In this edition of Trade Matters we focus on the North American Free Trade Agreement (NAFTA) and Certificates of Origin that are prepared and certified by Canadian exporters. This article is also important for Canadian companies who act as the importer of record into the United States and are declaring the NAFTA preferential duty rate.
If your company is issuing an exporter’s NAFTA certificate of origin, ask yourself the following questions:
- Have you reviewed the specific rule of origin provided in Annex 401 of the NAFTA that applies to the product being exported?
- Have you classified all parts of unknown origin that were used in the production of the exported product?
- Has a certificate or other information been obtained from all domestic and foreign vendors certifying the parts qualify as originating under NAFTA?
Under NAFTA, the exporter or producer is responsible for establishing that the good being exported qualifies as originating under NAFTA. Qualification is determined in accordance with the Specific Rules of Origin in Annex 401 of the NAFTA, which provides the specific rule or the specific set of rules that apply to a particular heading, subheading or tariff item. Note that a requirement of a change in tariff classification applies only to the non-originating materials in the good being exported.
By completing a certificate of origin, the exporter certifies that the required research has been performed and that supporting documents are on file.
Important things to remember:
- It is the exporter’s responsibility to determine the origin of the goods
- The person signing the certificate should:
– Be entitled to sign legally binding documents on behalf of the exporter
– Have full knowledge of the origin of the goods
– Have access to the books and records to substantiate the claim.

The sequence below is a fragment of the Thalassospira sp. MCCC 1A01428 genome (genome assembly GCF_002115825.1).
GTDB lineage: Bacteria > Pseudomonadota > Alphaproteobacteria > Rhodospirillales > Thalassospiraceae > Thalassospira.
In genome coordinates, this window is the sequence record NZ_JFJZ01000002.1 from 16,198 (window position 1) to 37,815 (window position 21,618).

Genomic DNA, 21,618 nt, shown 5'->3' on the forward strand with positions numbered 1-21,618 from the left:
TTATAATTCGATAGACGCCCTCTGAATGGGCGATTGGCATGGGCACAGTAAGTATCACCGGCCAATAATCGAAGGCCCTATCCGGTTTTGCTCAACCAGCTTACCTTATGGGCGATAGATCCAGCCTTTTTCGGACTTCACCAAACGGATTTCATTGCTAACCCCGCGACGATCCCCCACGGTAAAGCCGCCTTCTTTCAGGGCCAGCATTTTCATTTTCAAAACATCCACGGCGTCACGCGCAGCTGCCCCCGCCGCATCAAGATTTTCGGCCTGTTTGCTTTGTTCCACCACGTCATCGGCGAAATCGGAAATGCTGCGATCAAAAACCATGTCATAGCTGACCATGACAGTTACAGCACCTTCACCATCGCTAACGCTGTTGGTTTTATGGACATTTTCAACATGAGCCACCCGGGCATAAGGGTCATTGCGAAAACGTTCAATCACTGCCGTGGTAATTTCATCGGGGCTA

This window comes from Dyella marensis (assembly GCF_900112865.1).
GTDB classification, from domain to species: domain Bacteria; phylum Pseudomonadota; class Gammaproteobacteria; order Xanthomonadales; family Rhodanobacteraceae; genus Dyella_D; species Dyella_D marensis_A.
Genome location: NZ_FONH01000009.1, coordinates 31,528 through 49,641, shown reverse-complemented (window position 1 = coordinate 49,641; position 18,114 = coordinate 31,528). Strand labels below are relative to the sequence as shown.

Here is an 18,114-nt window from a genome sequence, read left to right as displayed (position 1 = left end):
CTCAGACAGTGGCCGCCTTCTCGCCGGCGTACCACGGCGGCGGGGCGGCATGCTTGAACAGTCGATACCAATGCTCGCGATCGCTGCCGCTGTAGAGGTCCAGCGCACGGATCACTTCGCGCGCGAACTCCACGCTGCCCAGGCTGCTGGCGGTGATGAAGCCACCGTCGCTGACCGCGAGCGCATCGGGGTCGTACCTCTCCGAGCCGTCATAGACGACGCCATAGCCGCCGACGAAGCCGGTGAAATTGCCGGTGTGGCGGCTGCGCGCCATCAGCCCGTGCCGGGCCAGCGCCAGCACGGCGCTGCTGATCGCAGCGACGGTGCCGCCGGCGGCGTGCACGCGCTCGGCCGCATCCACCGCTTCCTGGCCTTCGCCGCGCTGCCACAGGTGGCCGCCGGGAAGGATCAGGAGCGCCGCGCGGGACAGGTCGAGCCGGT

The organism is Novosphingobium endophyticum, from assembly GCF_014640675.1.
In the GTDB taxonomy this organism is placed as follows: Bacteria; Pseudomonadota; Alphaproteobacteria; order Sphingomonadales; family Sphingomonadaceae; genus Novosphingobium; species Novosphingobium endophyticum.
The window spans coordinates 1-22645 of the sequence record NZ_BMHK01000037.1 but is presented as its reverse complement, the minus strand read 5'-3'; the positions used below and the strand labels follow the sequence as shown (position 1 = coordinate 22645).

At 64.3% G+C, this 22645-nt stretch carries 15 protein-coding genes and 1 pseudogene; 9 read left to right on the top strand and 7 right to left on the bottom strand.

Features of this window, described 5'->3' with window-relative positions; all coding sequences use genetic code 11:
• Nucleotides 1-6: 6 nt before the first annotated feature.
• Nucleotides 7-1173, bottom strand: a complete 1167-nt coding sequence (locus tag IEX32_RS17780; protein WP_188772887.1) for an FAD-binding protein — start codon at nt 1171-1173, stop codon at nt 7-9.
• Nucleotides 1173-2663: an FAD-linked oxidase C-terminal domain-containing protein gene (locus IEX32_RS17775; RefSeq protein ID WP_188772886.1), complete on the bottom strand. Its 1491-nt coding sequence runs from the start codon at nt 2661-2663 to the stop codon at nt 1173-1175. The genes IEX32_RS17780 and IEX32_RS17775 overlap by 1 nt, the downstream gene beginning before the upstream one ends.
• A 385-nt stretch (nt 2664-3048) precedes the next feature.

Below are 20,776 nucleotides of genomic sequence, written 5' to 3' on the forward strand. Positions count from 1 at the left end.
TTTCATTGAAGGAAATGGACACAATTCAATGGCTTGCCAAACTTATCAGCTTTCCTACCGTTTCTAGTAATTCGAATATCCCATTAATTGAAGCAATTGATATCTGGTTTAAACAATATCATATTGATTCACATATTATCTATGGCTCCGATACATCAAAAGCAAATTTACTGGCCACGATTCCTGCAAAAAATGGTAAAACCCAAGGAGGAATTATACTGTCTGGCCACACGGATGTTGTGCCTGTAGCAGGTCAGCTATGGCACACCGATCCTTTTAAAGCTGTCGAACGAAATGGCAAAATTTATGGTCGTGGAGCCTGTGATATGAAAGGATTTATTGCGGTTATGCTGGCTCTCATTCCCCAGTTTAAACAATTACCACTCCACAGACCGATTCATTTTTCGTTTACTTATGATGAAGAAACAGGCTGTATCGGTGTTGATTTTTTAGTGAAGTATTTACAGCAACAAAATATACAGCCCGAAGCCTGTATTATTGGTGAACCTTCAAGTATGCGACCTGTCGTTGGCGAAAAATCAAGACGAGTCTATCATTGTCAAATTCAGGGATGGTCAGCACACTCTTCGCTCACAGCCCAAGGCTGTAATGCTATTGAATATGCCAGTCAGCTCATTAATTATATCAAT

An exporter that is not the producer of the goods must either:
- Obtain written confirmation from the producer (other than a certificate of origin) confirming the good qualifies as originating
- Obtain a properly completed certificate of origin from the producer
- Substantiate that the goods satisfy the NAFTA rule of origin (based on the exporter’s knowledge).
Exporters should not sign a certificate of origin if:
- It has been determined the goods do not qualify as originating
- The specific rule of origin has not been applied
- It cannot be substantiated that the goods satisfy the specific rule of origin.
When a producer provides an exporter with a certificate of origin, it is still the exporter’s responsibility to ensure that a valid certificate that covers the actual exported goods is completed and signed. The certificate of origin should not include known goods of non-NAFTA origin.
Exporters that certify goods as originating under NAFTA should implement certain processes. The following information should be kept on file to substantiate a NAFTA claim:
- A bill of material used to produce the good that identifies all parts as either originating or non-originating (goods produced or purchased in the territory are not necessarily considered originating under NAFTA)
- The tariff classification of all non-originating materials (the tariff shift requirement applies only to non-originating materials)
- Names and addresses of suppliers
- The transaction value of the good being exported
- The value of the materials
- A narrative description of the production process
- The production cost for the goods.
Completing a certificate of origin imposes certain legal rights, obligations and liabilities on the party signing the document; therefore, completion must be taken seriously and should be based on careful inquiry into the terms and requirements of the specific rules of origin.
When certifying goods under the NAFTA, documented procedures should be implemented and followed. Failure to follow any of the above processes or maintain proper records on the origin of the certified goods could result in a denial of the goods’ preferential tariff treatment.
This article originally appeared in KPMG’s “Trade Matters: Winter 2011 Edition, Canada.” This edition also included:
- New Incoterms® for 2011
- National Trade Compliance Priorities List Updated
- In Brief
– Duty Relief Extended for Original Designer Apparel
– Customs Tariff Changes Coming
– AMPS Regime – Phase II Takes Effect
– EU Security Data – Electronic Submission Required
Access the edition here.
KPMG’s Trade & Customs professionals can help your company with these or any other customs-related matters that may affect your business. We can help you manage your customs compliance obligations as well as help ensure that you are not missing refund opportunities.
For more information on any of these subjects, or any trade or customs issue, please contact one of KPMG’s Trade & Customs professionals:
National Practice Leader
KPMG LLP, the audit, tax, and advisory firm, a Canadian limited liability partnership established under the laws of Ontario, is the Canadian member firm of KPMG International Cooperative (“KPMG International”). KPMG International’s member firms have over 140,000 professionals, including more than 7,900 partners, in 146 countries.